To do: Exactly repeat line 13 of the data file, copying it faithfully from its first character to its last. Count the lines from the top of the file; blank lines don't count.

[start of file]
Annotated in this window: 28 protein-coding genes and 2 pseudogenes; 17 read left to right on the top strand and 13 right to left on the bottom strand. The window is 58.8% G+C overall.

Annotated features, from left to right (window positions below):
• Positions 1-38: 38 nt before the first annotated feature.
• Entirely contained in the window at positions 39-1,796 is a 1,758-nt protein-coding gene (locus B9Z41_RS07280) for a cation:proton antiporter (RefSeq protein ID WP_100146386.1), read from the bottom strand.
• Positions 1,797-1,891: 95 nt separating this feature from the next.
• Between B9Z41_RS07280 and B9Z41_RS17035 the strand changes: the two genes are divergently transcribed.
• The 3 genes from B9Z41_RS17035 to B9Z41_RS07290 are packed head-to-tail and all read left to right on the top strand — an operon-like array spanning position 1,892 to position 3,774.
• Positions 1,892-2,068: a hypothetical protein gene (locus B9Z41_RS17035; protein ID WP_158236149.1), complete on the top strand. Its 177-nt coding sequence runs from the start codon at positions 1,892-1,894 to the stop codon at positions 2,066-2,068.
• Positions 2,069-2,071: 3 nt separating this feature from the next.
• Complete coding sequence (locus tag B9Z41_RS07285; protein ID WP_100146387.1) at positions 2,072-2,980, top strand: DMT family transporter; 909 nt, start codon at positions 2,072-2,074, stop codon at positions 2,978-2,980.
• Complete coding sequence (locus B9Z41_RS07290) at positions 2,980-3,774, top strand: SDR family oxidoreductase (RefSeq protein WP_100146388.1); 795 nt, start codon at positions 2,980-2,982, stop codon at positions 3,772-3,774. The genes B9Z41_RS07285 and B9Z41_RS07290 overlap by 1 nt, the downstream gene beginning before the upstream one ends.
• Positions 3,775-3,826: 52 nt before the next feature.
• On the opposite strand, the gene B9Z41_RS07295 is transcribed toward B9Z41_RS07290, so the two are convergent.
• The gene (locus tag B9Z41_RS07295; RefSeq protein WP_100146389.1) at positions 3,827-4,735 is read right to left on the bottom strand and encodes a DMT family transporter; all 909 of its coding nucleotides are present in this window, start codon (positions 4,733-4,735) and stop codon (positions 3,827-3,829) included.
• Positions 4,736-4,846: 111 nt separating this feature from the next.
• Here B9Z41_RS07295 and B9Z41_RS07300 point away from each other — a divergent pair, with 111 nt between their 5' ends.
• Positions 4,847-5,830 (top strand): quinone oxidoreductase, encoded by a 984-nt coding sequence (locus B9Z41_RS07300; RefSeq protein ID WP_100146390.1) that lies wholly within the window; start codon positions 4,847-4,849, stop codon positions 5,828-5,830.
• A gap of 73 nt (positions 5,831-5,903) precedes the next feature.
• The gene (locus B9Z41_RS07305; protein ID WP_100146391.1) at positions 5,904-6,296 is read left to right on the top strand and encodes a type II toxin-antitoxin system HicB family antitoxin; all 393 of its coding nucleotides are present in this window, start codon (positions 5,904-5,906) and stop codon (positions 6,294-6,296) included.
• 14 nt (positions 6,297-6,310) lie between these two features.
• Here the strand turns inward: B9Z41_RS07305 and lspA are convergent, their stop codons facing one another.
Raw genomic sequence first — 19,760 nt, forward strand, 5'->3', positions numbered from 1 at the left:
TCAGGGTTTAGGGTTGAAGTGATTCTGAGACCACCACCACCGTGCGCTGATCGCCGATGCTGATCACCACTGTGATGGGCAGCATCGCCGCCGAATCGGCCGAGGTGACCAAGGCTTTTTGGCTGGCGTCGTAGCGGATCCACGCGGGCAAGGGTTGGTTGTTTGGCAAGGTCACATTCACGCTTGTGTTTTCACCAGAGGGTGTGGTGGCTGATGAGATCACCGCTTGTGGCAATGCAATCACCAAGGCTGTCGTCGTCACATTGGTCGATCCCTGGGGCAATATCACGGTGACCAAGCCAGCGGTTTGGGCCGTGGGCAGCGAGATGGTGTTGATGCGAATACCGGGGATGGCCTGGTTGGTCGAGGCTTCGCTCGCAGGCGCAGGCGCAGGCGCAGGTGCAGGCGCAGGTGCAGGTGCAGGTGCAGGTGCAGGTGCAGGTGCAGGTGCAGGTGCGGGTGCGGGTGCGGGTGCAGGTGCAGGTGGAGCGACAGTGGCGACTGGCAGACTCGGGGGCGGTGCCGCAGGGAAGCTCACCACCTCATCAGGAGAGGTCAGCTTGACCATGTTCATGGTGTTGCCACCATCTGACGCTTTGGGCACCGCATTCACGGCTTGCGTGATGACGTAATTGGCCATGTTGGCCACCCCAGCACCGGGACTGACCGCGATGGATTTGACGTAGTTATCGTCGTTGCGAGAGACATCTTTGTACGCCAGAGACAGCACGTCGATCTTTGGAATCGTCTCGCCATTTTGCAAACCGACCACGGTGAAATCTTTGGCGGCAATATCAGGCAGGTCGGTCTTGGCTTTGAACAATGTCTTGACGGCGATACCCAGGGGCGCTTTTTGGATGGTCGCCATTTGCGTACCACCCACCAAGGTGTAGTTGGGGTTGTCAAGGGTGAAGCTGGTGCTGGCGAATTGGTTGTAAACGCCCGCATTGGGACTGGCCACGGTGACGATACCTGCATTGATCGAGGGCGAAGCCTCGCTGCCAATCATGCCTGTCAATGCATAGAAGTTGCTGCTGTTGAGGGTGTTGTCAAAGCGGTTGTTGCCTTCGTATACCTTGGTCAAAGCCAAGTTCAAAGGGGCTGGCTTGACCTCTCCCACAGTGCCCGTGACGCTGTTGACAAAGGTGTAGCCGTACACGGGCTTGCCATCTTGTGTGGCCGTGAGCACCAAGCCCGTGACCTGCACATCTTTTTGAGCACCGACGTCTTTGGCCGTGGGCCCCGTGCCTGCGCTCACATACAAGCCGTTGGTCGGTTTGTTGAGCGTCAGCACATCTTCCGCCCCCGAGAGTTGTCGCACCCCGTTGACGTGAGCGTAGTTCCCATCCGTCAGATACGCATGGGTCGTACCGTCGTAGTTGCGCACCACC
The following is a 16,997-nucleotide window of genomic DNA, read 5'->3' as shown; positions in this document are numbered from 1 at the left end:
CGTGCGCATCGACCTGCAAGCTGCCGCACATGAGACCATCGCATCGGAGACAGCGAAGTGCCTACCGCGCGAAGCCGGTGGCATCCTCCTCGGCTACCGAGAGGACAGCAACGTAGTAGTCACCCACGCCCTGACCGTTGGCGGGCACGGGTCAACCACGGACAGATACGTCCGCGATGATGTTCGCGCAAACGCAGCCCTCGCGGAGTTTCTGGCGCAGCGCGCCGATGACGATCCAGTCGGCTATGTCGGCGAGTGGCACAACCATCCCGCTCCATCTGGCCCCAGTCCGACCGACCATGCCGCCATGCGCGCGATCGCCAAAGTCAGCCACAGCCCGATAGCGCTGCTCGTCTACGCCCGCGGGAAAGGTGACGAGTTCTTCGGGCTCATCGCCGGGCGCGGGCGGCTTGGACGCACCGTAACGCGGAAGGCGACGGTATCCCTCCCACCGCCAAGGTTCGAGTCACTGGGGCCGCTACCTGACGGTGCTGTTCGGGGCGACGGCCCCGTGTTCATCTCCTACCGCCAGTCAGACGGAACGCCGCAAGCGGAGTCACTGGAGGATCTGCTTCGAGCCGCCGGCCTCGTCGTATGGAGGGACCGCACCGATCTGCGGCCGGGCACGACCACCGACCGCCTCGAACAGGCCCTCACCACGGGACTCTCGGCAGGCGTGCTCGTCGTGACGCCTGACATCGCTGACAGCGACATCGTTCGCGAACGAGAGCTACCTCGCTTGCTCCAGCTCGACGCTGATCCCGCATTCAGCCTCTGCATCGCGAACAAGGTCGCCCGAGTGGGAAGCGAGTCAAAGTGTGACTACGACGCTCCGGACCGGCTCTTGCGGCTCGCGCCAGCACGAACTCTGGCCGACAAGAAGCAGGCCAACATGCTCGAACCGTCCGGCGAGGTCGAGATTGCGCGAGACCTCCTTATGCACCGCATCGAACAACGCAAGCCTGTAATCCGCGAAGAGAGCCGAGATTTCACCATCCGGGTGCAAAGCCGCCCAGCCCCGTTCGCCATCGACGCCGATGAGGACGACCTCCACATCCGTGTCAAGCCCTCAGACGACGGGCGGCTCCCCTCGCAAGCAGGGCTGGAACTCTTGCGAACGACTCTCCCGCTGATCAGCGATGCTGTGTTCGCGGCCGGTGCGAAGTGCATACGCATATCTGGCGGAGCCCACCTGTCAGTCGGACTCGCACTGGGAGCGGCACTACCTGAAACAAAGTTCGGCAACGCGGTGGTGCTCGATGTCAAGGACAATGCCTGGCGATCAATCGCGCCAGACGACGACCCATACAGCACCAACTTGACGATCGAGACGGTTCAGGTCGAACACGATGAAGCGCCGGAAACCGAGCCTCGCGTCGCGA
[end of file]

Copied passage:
• On the opposite strand, the gene B9Z41_RS07295 is transcribed toward B9Z41_RS07290, so the two are convergent.